The most famous, or better yet, infamous, of these burial grounds was the Cemetery of the Innocents. The Cemetery of the Innocents (Cimetiere des Innocents) started as a small churchyard cemetery for the Church of the Holy Innocents around the twelfth century (the area had been used as a burial ground dating to the Roman times). A market and the cemetery existed side by side in a sort of mutual harmony. The cemetery was good for the market’s business since the steady stream of burials and funeral processions brought people to the market. The market was good for the cemetery’s business since it was an attractive location and the Catholic Church profited from burial fees. Eventually the cemetery expanded and began accepting burials from sixteen different parishes, the morgue, the prison and Paris’ largest hospital, the Hotel-Dieu. Plagues in 1348, 1418 and 1466 brought even more bodies. Bodies were typically buried in open pits that held about 1,500 corpses each. Even with various expansions, the cemetery was only about 400 feet by 200 feet. At one point, the ground level was raised to accommodate more bodies. Later, the bodies were dug up and placed in arcades around the cemetery. By the middle of the eighteenth century, around two million Parisians had been buried in the cemetery. Finally, in 1763 Parliament opened an inquest to figure out what to do with the ever-expanding cemeteries. Alas, the theological interests quashed the inquest since the church made money extracting funeral and burial fees.
By 1780 the burial crisis came to a head when a basement wall in a building next to the Cemetery of the Innocents collapsed, sending upwards of two thousand bodies in various states of decay tumbling into the basement. It would take another six years before the government and the church could agree on how to properly move the bodies to a new location while preserving the tenets of the church concerning death, burial and the afterlife. The other problem, of course, was, despite the ban on burial, Parisians kept dying. That problem initially fell upon Napoleon Bonaparte who delegated it to Nicolas Frochot who established the first new cemeteries in Paris. Those cemeteries and Pere-Lachaise (Cimetiere du Pere-Lachaise) in particular became the template for all future cemeteries, not only in Paris but also over much of the world.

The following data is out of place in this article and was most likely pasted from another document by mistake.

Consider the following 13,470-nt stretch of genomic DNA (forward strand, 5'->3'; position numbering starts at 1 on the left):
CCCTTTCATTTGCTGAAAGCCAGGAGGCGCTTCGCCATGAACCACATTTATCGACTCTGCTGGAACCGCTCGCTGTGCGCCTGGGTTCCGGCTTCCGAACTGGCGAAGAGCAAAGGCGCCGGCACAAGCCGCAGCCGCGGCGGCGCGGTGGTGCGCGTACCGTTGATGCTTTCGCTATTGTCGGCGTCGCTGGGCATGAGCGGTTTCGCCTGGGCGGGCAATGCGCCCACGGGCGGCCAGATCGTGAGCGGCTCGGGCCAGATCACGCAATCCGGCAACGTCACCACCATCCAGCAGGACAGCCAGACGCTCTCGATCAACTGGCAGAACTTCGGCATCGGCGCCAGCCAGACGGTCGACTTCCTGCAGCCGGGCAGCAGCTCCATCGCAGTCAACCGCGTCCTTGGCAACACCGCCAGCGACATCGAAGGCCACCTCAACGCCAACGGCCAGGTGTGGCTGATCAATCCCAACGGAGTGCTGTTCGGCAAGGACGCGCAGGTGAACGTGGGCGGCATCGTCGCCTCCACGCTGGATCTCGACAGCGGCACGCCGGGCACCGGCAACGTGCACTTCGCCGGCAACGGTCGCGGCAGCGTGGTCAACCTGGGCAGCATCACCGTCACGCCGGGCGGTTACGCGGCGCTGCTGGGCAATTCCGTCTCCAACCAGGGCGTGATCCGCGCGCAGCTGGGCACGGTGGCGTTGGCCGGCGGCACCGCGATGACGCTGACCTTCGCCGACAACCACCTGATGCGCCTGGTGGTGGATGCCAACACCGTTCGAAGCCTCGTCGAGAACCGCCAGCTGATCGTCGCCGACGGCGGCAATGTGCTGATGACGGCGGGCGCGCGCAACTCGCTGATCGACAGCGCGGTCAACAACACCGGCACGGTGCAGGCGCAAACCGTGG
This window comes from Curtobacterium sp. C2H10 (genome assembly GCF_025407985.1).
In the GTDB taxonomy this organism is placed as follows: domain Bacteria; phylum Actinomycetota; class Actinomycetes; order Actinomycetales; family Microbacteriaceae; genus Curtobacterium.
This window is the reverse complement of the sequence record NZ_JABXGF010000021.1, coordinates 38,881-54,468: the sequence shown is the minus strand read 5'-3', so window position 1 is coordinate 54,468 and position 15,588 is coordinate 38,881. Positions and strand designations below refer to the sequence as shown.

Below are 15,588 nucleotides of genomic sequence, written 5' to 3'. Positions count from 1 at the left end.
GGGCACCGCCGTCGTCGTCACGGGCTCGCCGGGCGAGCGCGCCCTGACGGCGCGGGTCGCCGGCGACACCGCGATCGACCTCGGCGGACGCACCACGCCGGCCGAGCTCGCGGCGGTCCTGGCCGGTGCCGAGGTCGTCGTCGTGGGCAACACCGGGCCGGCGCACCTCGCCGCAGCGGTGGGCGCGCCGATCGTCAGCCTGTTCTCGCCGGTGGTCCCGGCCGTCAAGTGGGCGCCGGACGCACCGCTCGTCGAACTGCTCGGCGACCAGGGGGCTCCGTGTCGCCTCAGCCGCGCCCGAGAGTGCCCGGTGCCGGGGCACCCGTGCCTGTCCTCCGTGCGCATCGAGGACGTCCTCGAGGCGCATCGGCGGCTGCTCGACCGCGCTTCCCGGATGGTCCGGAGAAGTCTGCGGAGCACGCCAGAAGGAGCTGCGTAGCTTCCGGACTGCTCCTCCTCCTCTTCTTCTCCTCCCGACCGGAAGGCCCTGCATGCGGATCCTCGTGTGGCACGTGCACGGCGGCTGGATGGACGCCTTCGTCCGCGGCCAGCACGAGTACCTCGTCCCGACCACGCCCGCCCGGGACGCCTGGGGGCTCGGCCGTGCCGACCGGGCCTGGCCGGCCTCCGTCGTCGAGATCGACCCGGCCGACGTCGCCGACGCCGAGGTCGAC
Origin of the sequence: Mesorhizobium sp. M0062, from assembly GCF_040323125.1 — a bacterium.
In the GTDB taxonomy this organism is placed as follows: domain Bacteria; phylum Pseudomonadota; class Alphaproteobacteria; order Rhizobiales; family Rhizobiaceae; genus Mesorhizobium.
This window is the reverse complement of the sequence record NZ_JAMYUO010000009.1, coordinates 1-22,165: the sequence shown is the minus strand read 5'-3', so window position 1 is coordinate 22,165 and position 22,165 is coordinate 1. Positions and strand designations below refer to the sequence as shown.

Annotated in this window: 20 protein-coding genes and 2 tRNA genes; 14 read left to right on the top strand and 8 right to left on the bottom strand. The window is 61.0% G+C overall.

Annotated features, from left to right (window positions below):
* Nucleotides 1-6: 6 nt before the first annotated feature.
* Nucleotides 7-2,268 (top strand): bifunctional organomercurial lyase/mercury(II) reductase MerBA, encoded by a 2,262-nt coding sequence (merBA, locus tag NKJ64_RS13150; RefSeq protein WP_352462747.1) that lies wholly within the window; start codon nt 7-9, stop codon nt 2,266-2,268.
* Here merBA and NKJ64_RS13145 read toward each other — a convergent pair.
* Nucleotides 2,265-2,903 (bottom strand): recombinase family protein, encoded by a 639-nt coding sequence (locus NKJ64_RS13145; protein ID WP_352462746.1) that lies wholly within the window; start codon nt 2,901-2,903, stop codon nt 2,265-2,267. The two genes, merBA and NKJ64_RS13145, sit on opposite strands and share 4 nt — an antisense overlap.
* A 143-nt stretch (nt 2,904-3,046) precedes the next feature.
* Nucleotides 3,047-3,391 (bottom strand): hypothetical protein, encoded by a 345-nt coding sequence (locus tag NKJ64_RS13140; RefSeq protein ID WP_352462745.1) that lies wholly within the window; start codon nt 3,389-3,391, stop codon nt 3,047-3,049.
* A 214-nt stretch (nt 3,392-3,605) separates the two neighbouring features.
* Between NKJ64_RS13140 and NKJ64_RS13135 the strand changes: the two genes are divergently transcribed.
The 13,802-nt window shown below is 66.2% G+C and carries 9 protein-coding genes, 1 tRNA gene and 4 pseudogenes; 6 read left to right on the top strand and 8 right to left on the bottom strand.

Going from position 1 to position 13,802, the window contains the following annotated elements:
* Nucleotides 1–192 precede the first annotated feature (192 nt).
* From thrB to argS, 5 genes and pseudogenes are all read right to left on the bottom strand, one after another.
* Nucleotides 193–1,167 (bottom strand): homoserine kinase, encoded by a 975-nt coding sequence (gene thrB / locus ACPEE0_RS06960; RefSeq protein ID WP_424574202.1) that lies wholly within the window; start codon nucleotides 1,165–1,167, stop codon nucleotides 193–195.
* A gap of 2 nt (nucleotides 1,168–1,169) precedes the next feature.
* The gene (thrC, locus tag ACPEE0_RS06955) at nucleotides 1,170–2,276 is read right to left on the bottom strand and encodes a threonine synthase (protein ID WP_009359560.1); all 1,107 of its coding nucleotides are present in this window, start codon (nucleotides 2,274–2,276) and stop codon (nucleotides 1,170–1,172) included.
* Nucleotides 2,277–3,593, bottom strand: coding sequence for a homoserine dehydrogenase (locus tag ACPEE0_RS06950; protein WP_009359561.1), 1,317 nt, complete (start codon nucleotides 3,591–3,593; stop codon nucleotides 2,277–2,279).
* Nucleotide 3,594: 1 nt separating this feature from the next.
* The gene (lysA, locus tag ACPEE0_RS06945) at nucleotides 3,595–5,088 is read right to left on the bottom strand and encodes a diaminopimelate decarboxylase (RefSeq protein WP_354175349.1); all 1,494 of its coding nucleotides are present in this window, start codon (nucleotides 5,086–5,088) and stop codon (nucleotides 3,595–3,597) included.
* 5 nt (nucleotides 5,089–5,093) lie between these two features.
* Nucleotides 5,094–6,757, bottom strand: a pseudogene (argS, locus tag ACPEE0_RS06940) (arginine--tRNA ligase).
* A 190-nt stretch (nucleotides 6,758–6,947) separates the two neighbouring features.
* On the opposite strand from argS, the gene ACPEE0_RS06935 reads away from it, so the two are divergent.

Cemetery of the Innocents
Place Joachim du Bellay, site of the Cemetery of the Innocents. Finished in 1550, the Fountain of Innocents is the oldest monumental fountain in Paris. 48° 51′ 38.17″ N 2° 20′ 52.43″ E
In what seems like a clever irony, cemeteries are not for the dead. The dead, of course, could care less. Cemeteries are for the living. They are the place we go to remember and to honor the past and those who created it. We go to experience our own mortality. We go to see fantastic art and architecture. We go to get close to celebrities and history makers. And cemeteries aren’t the only places we’ll go to remember. We’ll go to Washington, D.C., to view a long black granite wall and touch the names of those who died in the Vietnam War. Or we’ll journey to New York City to touch the names of the victims of 911. Visitors to Paris may wish to visit a makeshift memorial above a tunnel beneath the Pont de l’Alma where on August 31, 1997 a twentieth-century princess met her end.
The cemeteries and monuments in Stories in Stone Paris cut across a wide swath of the last two hundred years of Paris history. It is, of course, quite impossible to list every important person or monument. So, while you are going from monument to monument, stop and linger at others along the path and make some discoveries and explorations on your own. Cemeteries and memorials are places for us to truly understand that our time in this realm is fleeting. Honor those places. Honor your life and those around you.
Tour guide Thierry Le Roi at Oscar Wilde tomb, Pere-Lachaise
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